May 4, 2023

Beta-Alanine: What You Need to Know

Major Team

What is Beta-Alanine?

Beta-alanine is a non-essential amino acid that enhances athletic performance by reducing fatigue and increasing endurance. It is not involved in protein synthesis but plays a role in the production of carnosine, a dipeptide that decreases lactic acid accumulation in the muscles during exercise. Beta-alanine is often taken with other supplements, such as sodium bicarbonate and creatine.

What Beta-Alanine Offers You

Beta-alanine is an amino acid that can be taken as a dietary supplement to improve muscular endurance. It is especially beneficial for high-intensity exercises that last between one and ten minutes. Examples of said activities include 400–1500 meter run, 100–400 meter swimming, and more.[1] Taking beta-alanine can help increase the time to exhaustion (TTE), allowing individuals to exercise for longer periods.

Furthermore, beta-alanine is advantageous for older adults, providing them with increased muscle endurance and aiding in reducing errors in protein metabolism, a process associated with aging.[2] Carnosine also seems to have anti-aging properties, making it an appealing supplement for people wishing to retain their health and fitness into their later years.[3]

Interaction with other supplements
  • Sodium Bicarbonate: Beta-alanine and sodium bicarbonate are often combined as a supplement for enhanced exercise performance, as it reduces muscles and blood acidity.[1] Research suggests combining these two supplements can significantly improve performance during exercises in which muscles become acidotic.[4] 
  • Creatine: When beta-alanine and creatine are used together, they benefit exercise performance, strength, and lean muscle mass. Creatine, particularly, has been shown to improve the performance of high-intensity exercises by increasing ATP (adenosine triphosphate) availability.[5] 

Are There Any Side Effects?

Taking excessive amounts of beta-alanine may lead to a tingly sensation in your body, especially in the face, neck, and back of the hands. The severity of this sensation rises with dosage amount, being avoidable by taking small amounts — roughly 800 mg at a time.[6]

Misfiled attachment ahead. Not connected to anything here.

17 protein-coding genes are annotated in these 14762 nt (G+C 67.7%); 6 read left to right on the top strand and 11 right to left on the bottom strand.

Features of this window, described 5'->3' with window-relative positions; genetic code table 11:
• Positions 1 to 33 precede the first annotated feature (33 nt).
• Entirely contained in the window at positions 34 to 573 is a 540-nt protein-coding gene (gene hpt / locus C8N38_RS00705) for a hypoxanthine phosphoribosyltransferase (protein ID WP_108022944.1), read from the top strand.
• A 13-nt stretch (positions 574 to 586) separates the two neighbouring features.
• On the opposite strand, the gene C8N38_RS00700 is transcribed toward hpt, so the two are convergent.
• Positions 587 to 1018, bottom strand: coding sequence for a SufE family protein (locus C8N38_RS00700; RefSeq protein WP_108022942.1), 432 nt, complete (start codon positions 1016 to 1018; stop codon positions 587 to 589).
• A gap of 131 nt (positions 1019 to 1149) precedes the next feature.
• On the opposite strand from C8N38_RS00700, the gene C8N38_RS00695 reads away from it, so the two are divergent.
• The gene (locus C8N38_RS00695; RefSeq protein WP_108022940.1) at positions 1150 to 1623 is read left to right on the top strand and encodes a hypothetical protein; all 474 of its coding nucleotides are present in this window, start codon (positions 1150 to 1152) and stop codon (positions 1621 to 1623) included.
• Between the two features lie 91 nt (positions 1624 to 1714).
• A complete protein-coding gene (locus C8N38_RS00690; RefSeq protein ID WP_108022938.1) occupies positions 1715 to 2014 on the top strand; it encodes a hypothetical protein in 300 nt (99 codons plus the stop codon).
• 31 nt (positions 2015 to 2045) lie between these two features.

Furthermore, excessive beta-alanine consumption may lower the amount of taurine absorbed in the muscles due to beta-alanine actively fighting for absorption.

How Much Beta-Alanine Should You Take?

The typical daily dose of beta-alanine is between 2 and 5 grams.[7] Beta-alanine supplements seem more effective than carnosine itself at replenishing muscle carnosine levels. They can be increased further by taking beta-alanine with a meal. 


1. Saunders, B., Elliott-Sale, K., Artioli, G. G., Swinton, P. A., Dolan, E., Roschel, H., Sale, C., & Gualano, B. (2017). β-alanine supplementation to improve exercise capacity and performance: a systematic review and meta-analysis. British journal of sports medicine, 51(8), 658–669.

2. Stout, J. R., Graves, B. S., Smith, A. E., Hartman, M. J., Cramer, J. T., Beck, T. W., & Harris, R. C. (2008). The effect of beta-alanine supplementation on neuromuscular fatigue in elderly (55-92 Years): a double-blind randomized study. Journal of the International Society of Sports Nutrition, 5, 21.

3. McCormack, W. P., Stout, J. R., Emerson, N. S., Scanlon, T. C., Warren, A. M., Wells, A. J., Gonzalez, A. M., Mangine, G. T., Robinson, E. H., 4th, Fragala, M. S., & Hoffman, J. R. (2013). Oral nutritional supplement fortified with beta-alanine improves physical working capacity in older adults: a randomized, placebo-controlled study. Experimental gerontology, 48(9), 933–939.

4. Sale, C., Saunders, B., Hudson, S., Wise, J. A., Harris, R. C., & Sunderland, C. D. (2011). Effect of β-alanine plus sodium bicarbonate on high-intensity cycling capacity. Medicine and science in sports and exercise, 43(10), 1972–1978.

5. Stout, J. R., Cramer, J. T., Mielke, M., O'Kroy, J., Torok, D. J., & Zoeller, R. F. (2006). Effects of twenty-eight days of beta-alanine and creatine monohydrate supplementation on the physical working capacity at neuromuscular fatigue threshold. Journal of strength and conditioning research, 20(4), 928–931.

6. Trexler, E. T., Smith-Ryan, A. E., Stout, J. R., Hoffman, J. R., Wilborn, C. D., Sale, C., Kreider, R. B., Jäger, R., Earnest, C. P., Bannock, L., Campbell, B., Kalman, D., Ziegenfuss, T. N., & Antonio, J. (2015). International society of sports nutrition position stand: Beta-Alanine. Journal of the International Society of Sports Nutrition, 12, 30.

7. Stellingwerff, T., Anwander, H., Egger, A., Buehler, T., Kreis, R., Decombaz, J., & Boesch, C. (2012). Effect of two β-alanine dosing protocols on muscle carnosine synthesis and washout. Amino acids, 42(6), 2461–2472.